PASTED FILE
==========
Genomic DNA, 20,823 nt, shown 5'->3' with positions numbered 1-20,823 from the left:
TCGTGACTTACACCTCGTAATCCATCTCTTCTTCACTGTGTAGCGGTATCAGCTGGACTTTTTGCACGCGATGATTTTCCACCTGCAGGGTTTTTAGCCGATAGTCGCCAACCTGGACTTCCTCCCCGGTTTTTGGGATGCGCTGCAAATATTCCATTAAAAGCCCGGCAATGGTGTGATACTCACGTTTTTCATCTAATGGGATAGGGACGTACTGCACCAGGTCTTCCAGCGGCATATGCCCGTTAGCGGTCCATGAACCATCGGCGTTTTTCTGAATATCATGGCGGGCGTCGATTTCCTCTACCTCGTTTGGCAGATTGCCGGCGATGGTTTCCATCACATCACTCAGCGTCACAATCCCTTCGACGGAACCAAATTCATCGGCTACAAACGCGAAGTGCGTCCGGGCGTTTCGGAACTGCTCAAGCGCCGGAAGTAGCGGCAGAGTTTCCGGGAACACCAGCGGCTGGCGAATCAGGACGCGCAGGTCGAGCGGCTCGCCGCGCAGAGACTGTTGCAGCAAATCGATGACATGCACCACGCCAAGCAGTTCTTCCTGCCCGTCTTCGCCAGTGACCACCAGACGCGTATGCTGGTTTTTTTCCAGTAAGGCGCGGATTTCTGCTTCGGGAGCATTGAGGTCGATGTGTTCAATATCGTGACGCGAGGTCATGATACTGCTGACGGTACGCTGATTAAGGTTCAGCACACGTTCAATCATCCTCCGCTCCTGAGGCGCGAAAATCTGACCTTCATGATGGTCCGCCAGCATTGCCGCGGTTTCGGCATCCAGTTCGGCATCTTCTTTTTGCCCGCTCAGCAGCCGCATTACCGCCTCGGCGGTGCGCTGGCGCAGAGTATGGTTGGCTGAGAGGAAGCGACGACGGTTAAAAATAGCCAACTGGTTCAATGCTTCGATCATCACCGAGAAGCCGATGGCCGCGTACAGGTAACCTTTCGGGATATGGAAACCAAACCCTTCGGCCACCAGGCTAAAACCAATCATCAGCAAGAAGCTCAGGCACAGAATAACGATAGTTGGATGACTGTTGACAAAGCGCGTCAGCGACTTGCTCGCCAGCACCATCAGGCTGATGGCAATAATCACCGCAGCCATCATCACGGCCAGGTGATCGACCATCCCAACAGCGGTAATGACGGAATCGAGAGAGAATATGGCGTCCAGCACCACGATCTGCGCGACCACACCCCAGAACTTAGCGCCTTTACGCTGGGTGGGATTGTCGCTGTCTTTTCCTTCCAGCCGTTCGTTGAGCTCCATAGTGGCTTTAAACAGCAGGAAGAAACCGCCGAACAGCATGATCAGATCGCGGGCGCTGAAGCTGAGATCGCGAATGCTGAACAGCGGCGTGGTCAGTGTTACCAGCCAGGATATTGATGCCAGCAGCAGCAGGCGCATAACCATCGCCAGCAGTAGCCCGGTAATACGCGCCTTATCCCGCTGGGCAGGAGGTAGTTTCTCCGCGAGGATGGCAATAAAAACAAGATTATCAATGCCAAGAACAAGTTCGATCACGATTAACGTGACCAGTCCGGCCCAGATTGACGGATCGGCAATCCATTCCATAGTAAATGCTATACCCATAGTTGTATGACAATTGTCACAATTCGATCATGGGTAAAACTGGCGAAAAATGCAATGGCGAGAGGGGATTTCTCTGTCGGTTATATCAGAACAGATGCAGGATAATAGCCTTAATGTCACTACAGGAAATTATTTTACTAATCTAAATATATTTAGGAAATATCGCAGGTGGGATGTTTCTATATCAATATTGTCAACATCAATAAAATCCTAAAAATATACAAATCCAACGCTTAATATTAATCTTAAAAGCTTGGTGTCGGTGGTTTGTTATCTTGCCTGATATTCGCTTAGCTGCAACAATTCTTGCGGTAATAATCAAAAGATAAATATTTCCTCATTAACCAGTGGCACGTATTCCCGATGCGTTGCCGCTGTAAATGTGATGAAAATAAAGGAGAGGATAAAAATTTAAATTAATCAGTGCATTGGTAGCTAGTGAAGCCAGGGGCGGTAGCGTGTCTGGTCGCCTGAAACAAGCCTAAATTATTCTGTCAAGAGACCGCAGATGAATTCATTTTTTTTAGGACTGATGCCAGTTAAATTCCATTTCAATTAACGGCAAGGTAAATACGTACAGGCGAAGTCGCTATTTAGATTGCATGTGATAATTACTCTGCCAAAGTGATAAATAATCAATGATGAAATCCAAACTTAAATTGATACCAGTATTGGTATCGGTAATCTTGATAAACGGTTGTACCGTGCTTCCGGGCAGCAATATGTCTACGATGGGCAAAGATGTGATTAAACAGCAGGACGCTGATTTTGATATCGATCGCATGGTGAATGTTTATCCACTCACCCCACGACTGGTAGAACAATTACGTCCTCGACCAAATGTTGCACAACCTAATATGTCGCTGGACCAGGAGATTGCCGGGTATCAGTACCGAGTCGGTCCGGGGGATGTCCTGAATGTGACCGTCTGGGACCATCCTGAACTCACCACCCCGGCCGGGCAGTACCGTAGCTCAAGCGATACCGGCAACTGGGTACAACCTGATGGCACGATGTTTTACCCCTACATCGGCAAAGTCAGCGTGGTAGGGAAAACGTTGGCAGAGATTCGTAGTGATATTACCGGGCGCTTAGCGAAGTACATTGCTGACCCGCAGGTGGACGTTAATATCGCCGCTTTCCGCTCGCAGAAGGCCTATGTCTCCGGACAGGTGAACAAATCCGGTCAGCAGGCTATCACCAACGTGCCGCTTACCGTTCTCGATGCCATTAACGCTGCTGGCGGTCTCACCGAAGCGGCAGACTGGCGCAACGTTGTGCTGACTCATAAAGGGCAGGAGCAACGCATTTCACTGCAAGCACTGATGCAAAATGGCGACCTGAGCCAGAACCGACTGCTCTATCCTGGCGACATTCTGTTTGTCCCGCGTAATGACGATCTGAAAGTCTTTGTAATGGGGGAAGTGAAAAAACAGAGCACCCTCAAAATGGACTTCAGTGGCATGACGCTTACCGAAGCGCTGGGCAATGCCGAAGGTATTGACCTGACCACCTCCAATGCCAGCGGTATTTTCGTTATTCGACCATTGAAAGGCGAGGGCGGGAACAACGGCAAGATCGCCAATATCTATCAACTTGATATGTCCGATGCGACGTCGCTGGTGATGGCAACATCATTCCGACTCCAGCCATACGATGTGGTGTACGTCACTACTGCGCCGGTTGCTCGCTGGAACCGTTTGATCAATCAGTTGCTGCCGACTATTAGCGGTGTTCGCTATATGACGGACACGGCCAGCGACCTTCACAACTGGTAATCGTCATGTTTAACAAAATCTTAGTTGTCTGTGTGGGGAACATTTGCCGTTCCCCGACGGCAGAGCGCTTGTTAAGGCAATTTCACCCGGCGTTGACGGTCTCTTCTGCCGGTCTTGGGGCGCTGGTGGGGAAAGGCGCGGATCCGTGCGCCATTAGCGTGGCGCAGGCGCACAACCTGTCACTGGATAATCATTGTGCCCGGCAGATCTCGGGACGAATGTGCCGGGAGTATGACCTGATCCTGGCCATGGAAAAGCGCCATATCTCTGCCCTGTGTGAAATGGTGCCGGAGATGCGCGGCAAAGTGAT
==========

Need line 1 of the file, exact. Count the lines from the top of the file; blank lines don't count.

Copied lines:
Genomic DNA, 20,823 nt, shown 5'->3' with positions numbered 1-20,823 from the left: